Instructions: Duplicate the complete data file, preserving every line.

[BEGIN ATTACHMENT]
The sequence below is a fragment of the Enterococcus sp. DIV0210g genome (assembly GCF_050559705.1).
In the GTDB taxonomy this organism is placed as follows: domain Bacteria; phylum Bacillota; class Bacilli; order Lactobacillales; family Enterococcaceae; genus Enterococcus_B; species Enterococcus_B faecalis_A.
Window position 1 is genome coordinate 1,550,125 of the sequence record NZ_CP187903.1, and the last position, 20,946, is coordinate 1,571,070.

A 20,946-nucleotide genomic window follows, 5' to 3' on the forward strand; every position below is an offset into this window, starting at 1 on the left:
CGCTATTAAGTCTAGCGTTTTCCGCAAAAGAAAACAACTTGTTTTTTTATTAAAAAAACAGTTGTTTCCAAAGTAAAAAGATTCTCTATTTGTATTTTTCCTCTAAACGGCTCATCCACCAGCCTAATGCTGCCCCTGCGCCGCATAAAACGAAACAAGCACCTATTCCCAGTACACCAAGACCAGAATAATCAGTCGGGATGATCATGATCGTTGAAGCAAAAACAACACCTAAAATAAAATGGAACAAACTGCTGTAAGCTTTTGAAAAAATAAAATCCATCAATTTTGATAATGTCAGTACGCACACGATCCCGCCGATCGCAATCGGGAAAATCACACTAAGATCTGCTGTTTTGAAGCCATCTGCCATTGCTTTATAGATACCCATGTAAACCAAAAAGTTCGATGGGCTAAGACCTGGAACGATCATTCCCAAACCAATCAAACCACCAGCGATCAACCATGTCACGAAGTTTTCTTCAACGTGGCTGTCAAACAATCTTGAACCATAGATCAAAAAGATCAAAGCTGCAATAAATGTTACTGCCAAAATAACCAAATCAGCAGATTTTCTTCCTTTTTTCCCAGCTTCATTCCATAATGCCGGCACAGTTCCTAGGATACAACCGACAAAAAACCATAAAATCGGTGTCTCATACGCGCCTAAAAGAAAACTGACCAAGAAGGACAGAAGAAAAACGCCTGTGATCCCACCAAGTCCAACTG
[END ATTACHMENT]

The sequence below is a fragment of the Enterococcus sp. DIV0210g genome (assembly GCF_050559705.1).
In the GTDB taxonomy this organism is placed as follows: domain Bacteria; phylum Bacillota; class Bacilli; order Lactobacillales; family Enterococcaceae; genus Enterococcus_B; species Enterococcus_B faecalis_A.
Window position 1 is genome coordinate 1,550,125 of the sequence record NZ_CP187903.1, and the last position, 20,946, is coordinate 1,571,070.

A 20,946-nucleotide genomic window follows, 5' to 3' on the forward strand; every position below is an offset into this window, starting at 1 on the left:
CGCTATTAAGTCTAGCGTTTTCCGCAAAAGAAAACAACTTGTTTTTTTATTAAAAAAACAGTTGTTTCCAAAGTAAAAAGATTCTCTATTTGTATTTTTCCTCTAAACGGCTCATCCACCAGCCTAATGCTGCCCCTGCGCCGCATAAAACGAAACAAGCACCTATTCCCAGTACACCAAGACCAGAATAATCAGTCGGGATGATCATGATCGTTGAAGCAAAAACAACACCTAAAATAAAATGGAACAAACTGCTGTAAGCTTTTGAAAAAATAAAATCCATCAATTTTGATAATGTCAGTACGCACACGATCCCGCCGATCGCAATCGGGAAAATCACACTAAGATCTGCTGTTTTGAAGCCATCTGCCATTGCTTTATAGATACCCATGTAAACCAAAAAGTTCGATGGGCTAAGACCTGGAACGATCATTCCCAAACCAATCAAACCACCAGCGATCAACCATGTCACGAAGTTTTCTTCAACGTGGCTGTCAAACAATCTTGAACCATAGATCAAAAAGATCAAAGCTGCAATAAATGTTACTGCCAAAATAACCAAATCAGCAGATTTTCTTCCTTTTTTCCCAGCTTCATTCCATAATGCCGGCACAGTTCCTAGGATACAACCGACAAAAAACCATAAAATCGGTGTCTCATACGCGCCTAAAAGAAAACTGACCAAGAAGGACAGAAGAAAAACGCCTGTGATCCCACCAAGTCCAACTG